But not every student was so lucky. Computing in the arts major Bonnie Rhee ’18 said she dropped out of the architecture major because of the high costs associated with it. Architecture is different from any other undergraduate field because there is not just one aggregate cost for textbooks at the beginning of the semester; rather, she said, architecture students have to make purchases throughout the term, often for expensive materials that they only use once.

Rhee said that while she enjoys architecture and would have preferred to stay within the major, she could not afford to maintain the expenses each semester.

Both the Yale School of Architecture and undergraduate faculty said they are aware of the financial challenges that the major poses to students and have already begun looking for possible solutions.

“I am passionate about the undergraduate architecture major and I want to attract more students,” School of Architecture Dean Deborah Berke said. “I know the cost can cause people to think twice about choosing the undergraduate major, but the school is looking at ways to reduce what those costs might be.”

Architecture director of undergraduate studies Bimal Mendis ’98 ARC ’02 said that beginning this spring, the department will extend the stipend, which came from an alumni gift, to include sophomores applying to the major as well. He noted that the department is also seeking alumni donations and working with the Yale Investments Office to see if the amount can be increased, so that students can be awarded larger amounts in the future. Mendis added that professors have also changed their junior and senior studio courses and removed or modified assignments in order to reduce some of the costs for students.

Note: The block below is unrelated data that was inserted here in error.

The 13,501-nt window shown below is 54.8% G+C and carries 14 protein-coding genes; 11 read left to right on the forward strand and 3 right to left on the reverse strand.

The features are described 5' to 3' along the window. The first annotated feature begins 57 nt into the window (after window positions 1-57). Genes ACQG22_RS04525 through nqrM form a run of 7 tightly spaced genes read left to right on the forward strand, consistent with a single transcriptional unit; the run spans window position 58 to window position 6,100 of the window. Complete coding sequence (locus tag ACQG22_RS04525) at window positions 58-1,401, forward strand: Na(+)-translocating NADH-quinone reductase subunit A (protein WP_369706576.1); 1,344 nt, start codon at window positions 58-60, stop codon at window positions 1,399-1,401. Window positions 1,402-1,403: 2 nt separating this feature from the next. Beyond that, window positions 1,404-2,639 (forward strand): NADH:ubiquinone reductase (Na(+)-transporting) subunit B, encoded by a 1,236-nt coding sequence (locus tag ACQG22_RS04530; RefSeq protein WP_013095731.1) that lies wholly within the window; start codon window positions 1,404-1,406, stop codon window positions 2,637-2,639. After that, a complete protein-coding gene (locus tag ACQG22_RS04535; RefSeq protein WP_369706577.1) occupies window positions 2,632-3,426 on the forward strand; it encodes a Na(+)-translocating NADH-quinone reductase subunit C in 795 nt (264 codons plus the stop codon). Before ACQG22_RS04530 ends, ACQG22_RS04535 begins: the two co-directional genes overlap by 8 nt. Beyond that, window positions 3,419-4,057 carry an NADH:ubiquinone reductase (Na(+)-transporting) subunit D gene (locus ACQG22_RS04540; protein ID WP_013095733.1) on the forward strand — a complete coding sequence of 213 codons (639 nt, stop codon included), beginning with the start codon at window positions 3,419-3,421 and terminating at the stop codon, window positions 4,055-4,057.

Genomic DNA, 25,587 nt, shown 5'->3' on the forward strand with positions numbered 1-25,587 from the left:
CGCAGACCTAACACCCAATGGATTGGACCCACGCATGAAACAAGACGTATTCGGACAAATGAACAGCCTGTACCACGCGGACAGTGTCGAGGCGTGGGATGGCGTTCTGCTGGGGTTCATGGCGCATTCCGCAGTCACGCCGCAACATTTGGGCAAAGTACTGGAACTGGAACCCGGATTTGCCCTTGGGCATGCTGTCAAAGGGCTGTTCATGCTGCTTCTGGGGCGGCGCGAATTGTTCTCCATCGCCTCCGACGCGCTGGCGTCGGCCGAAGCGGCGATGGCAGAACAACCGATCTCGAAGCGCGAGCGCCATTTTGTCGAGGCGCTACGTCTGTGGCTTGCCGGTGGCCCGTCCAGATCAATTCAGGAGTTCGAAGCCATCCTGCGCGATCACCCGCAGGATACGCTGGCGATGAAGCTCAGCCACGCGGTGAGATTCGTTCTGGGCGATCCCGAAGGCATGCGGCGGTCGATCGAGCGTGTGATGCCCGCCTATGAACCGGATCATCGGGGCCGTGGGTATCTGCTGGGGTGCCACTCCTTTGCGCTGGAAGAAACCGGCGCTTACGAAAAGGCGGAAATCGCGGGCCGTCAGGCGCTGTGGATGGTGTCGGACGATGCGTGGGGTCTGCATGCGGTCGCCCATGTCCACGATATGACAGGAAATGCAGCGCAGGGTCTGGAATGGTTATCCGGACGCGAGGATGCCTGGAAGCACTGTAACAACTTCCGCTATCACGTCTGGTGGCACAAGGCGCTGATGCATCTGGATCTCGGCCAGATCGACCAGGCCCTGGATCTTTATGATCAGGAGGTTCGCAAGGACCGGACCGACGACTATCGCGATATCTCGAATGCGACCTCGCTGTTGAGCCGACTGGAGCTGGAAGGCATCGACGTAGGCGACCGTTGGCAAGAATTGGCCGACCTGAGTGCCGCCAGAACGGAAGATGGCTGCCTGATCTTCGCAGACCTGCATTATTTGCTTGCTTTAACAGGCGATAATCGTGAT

Students in the major are also given access to resources which help alleviate some of the financial burden. Mendis said undergraduates in the major are each given their own desk, with a computer loaded with the latest architectural design software. He added that the school also provides wood shops, laser cutting equipment and printers, though the latter two have an associated fee.

Both students and faculty interviewed said that the costs associated with the major often decrease as students spend more time in the field. For students just starting the major, there are a number of start-up costs, such as purchasing new equipment, which can make the major more expensive, Mendis said. But as students become more accustomed to studio projects, Lee said, they are able to better assess the necessary expenses and be economical in their purchases.

But there are consequences to using cheaper materials, School of Architecture professor Peggy Deamer said.

“At Harvard, they took a poll a number of years ago looking at architecture students who got awards at the end of the year and what their financial status was, and it was clear that those who didn’t have to worry about money got awards,” she said. “There’s evidence that there’s a relationship between being financially well off and being awarded in architecture.”